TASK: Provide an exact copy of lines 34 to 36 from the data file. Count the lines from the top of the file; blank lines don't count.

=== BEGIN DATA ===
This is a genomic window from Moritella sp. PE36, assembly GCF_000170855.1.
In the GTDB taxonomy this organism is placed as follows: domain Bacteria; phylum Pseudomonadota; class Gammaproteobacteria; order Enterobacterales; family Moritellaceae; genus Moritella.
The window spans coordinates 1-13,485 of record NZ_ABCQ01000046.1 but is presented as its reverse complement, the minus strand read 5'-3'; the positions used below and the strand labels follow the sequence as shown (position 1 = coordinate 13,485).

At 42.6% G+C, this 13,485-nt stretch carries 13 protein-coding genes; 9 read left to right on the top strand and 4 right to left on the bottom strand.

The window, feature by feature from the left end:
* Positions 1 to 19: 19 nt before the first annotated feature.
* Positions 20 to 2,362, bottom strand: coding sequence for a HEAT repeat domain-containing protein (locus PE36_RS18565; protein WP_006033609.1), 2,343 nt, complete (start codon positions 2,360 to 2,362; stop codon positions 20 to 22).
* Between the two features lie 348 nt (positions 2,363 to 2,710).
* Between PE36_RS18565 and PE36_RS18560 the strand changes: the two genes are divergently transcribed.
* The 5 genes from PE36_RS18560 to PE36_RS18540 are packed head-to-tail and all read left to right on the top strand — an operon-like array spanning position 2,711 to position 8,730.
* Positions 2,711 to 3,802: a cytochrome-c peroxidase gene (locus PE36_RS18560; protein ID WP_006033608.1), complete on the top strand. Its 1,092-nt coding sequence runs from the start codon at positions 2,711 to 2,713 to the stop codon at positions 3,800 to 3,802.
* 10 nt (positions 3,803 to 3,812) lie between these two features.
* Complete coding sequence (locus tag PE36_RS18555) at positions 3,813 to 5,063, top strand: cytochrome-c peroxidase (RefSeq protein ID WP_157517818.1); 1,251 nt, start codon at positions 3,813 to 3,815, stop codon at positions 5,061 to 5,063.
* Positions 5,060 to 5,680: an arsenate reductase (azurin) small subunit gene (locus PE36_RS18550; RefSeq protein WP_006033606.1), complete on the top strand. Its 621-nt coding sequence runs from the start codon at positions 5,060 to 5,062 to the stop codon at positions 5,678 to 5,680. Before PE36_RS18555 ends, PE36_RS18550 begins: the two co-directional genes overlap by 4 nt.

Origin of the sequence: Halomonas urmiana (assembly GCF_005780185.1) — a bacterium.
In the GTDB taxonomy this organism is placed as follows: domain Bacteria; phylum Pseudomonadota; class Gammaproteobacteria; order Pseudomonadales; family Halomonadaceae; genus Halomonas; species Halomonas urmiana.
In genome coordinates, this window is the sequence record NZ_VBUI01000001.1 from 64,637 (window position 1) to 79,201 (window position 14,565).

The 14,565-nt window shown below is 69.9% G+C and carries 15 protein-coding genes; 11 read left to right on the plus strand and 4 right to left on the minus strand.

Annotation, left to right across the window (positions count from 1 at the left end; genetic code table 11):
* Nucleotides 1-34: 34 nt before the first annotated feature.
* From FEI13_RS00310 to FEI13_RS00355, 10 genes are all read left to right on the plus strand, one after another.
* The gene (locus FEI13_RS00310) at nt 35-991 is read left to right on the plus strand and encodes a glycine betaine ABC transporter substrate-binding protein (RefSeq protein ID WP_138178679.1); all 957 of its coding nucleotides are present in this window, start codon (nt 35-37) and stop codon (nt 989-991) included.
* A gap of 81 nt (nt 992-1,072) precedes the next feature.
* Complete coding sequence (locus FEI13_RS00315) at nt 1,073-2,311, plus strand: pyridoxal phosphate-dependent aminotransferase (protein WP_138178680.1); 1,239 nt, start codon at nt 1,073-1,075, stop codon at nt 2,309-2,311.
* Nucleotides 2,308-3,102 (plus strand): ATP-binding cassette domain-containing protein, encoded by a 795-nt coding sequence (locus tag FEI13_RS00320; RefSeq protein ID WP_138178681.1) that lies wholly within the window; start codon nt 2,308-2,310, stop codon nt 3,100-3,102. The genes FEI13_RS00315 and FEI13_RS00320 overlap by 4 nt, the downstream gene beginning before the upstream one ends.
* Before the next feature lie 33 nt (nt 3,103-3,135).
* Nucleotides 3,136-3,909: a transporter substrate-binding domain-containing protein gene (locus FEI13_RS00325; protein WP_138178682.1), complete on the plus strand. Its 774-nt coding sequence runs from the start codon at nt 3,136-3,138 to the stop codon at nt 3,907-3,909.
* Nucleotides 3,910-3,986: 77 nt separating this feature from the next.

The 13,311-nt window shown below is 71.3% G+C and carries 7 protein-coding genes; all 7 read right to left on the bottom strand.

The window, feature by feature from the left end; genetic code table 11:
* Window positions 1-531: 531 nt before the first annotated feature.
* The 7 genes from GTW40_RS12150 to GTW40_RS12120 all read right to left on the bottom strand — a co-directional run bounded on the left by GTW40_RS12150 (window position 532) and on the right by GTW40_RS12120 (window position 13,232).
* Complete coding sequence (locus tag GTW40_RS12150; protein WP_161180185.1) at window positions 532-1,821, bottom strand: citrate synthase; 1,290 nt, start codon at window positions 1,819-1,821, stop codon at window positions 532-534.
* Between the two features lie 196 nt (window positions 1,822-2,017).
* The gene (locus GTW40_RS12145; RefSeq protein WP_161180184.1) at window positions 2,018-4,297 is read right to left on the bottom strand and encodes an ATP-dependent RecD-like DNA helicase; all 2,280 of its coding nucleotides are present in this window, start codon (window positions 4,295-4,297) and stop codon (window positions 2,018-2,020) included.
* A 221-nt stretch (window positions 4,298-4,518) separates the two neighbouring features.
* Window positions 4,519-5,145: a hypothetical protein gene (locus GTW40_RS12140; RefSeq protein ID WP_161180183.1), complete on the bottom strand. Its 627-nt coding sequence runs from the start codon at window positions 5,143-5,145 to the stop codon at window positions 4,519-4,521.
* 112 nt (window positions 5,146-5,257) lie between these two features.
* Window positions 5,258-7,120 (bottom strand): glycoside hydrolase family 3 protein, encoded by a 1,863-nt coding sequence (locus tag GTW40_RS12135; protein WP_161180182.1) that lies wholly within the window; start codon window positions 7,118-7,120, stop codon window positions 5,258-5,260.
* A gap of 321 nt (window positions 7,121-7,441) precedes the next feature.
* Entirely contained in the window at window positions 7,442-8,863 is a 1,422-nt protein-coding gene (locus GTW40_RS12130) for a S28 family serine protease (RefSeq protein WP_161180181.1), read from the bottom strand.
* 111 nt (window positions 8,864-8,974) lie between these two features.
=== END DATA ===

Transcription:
* Between the two features lie 196 nt (window positions 1,822-2,017).
* The gene (locus GTW40_RS12145; RefSeq protein WP_161180184.1) at window positions 2,018-4,297 is read right to left on the bottom strand and encodes an ATP-dependent RecD-like DNA helicase; all 2,280 of its coding nucleotides are present in this window, start codon (window positions 4,295-4,297) and stop codon (window positions 2,018-2,020) included.
* A 221-nt stretch (window positions 4,298-4,518) separates the two neighbouring features.